If you want to sort the order not just to display it on the screen but also to store it in the array, you have to assign the elements again:

$colors = $colors | Sort

Delete arrays and elements ^

Even though most of the array operations in PowerShell are relatively easy to accomplish, no convincing solution exists for removing specific elements or deleting complete arrays. The easiest way to get rid of an entire array is to assign the variable $null:

$colors = $null

If you want to remove specific elements, you need a workaround that filters and reassigns values.

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$colors = $colors | where {$_ -ne "yellow"}

In this example, the Where-Object would return all elements that are unequal to “yellow” and assign them to the array. The result is that the element with the value “yellow” is removed from the array.

  1. Dave 6 years ago

    Nice little write-up on the basics. Would be nice to add a bit about how to find the total number of entries in the array. It's info that comes in handy frequently.

    • me 4 years ago


  2. Raja 6 years ago

    I have a problem with arrays in powershell.beacause i'm newly learner of powershell.can u please give the deep example of arrays initialization with size and with out size declaration,runtime initialization of an array,and how to read runtime initialized elements of an array.

  3. Ian Schwartz 3 years ago

    I've read a ton of PowerShell tips & tricks and you are far and away the best writer I've encountered. Please keep at it!

  4. For what it is worth.. arrays are considered fixed size.  Attempting to modify them results in the array being copied and then the additional operation added in as part of that copy.   So, lets say I have a += on a 5 element array.  That 5 element array gets copied to a 6 element array, and then the new element is added.  Performance wise, this is a substantial penalty.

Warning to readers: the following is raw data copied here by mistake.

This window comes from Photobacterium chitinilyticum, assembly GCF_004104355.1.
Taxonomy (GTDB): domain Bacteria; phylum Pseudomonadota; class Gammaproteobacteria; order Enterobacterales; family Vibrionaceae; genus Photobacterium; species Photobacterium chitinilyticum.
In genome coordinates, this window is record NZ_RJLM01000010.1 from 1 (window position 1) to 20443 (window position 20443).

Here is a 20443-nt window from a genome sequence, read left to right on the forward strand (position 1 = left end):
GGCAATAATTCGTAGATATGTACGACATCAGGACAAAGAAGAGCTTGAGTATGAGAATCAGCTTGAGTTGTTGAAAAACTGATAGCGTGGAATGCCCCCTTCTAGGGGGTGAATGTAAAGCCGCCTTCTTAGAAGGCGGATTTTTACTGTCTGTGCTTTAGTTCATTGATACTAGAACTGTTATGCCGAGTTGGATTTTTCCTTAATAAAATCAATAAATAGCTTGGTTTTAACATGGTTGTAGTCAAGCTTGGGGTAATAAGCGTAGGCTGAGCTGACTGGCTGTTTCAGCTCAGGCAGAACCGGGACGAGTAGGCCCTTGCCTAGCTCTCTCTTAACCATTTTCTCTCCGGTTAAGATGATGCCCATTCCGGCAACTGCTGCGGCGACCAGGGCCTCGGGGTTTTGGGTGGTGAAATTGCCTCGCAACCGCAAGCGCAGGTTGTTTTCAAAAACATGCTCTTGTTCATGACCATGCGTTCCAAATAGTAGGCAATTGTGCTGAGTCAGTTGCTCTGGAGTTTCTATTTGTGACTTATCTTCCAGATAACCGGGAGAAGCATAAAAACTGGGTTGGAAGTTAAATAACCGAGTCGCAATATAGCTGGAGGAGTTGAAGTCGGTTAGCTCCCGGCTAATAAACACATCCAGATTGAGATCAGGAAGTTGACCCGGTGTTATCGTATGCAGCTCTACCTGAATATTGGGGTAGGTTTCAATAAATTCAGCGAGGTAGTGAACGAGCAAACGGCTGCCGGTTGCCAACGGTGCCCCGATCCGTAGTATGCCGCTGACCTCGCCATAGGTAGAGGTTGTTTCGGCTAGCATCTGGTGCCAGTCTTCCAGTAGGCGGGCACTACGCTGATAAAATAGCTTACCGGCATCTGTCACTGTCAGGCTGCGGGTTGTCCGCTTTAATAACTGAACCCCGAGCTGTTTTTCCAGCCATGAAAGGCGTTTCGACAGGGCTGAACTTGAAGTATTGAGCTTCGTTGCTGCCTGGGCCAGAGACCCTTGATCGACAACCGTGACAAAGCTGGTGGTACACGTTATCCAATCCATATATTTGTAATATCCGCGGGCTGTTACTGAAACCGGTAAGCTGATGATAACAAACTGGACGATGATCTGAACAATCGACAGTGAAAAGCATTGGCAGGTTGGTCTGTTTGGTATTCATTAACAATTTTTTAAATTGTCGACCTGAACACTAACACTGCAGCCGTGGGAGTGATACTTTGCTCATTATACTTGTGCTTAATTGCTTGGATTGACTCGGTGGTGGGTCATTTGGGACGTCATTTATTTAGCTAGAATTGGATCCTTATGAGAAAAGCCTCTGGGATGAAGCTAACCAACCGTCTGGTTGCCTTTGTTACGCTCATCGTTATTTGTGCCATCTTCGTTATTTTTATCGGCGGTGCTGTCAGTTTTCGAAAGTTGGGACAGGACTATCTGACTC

Now.. with small arrays we're dealing with microseconds, so it's not really noticeable.  But, if the array is going to be changed, it's easy to replace it with an ArrayList.

    $ArrayList = New-Object -Type System.Collections.ArrayList

    You can use it exactly like an array, but it is dynamically sized, and includes a lot of useful methods.  Here are just a few of the methods & properties you can use:

    $ArrayList.Add() # You can add multiple objects with this one by doing $ArrayList.Add( $(expression) )
    $ArrayList.AddRange() #(for multiple objects at once)

    and many more.. My understanding of this is that the arrays are more memory efficient (with the fixed size limit, etc.), while the ArrayList has a lot of flexibility.

    From a practical perspective in scripts, when you add an element to an ArrayList, there position/index of the new element is returned.  So, if you don't care, you can use the normal [void]($ArrayList.Add())  or $null = $ArrayList.Add() constructs to suppress the return.

    David F.

    • I think strict-typed System.Collections.Generic.List is better and faster and no need [void].

    • @David

      There are many ways to manipulate arrays. Wolfgang's post is very good to help beginners to understand the basic concepts.

      Seems like you improved you skills in this domain with Array classes... 😉

      However, for information and according to Microsoft (directly in the link you provided).

      • A little issue with the display...

        Here is the quote:

        We don't recommend that you use the ArrayList class for new development.
        Instead, we recommend that you use the generic List<T> class.
        The ArrayList class is designed to hold heterogeneous collections of objects.
        However, it does not always offer the best performance.

  5. I've been purely a Powershell guy (never a real developer)..  I've never understood the syntax for that one you mention (List<T>)..  I'd love to learn more about how that could be used in Powershell.

    I liked the original article, my big complaint was the inflexibility for arrays.  If you guys can put up some syntax for the other kinds of lists, I'd love to see them and extend it more..

    David F.